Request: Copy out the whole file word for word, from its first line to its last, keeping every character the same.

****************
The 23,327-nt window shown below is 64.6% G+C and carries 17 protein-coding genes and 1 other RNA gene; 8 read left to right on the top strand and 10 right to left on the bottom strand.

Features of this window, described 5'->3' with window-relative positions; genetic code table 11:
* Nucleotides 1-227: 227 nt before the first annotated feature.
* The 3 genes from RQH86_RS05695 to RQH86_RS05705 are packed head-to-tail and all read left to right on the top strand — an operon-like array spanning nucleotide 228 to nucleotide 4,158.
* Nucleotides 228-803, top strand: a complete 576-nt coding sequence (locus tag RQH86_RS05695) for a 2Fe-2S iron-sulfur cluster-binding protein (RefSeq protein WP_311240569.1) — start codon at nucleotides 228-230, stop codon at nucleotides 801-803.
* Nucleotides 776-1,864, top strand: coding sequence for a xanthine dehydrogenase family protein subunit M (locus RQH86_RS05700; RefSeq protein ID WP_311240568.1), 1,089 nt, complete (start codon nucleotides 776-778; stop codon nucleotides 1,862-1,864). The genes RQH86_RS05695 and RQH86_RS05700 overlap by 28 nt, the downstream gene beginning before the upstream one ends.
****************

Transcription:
The 23,327-nt window shown below is 64.6% G+C and carries 17 protein-coding genes and 1 other RNA gene; 8 read left to right on the top strand and 10 right to left on the bottom strand.

Features of this window, described 5'->3' with window-relative positions; genetic code table 11:
* Nucleotides 1-227: 227 nt before the first annotated feature.
* The 3 genes from RQH86_RS05695 to RQH86_RS05705 are packed head-to-tail and all read left to right on the top strand — an operon-like array spanning nucleotide 228 to nucleotide 4,158.
* Nucleotides 228-803, top strand: a complete 576-nt coding sequence (locus tag RQH86_RS05695) for a 2Fe-2S iron-sulfur cluster-binding protein (RefSeq protein WP_311240569.1) — start codon at nucleotides 228-230, stop codon at nucleotides 801-803.
* Nucleotides 776-1,864, top strand: coding sequence for a xanthine dehydrogenase family protein subunit M (locus RQH86_RS05700; RefSeq protein ID WP_311240568.1), 1,089 nt, complete (start codon nucleotides 776-778; stop codon nucleotides 1,862-1,864). The genes RQH86_RS05695 and RQH86_RS05700 overlap by 28 nt, the downstream gene beginning before the upstream one ends.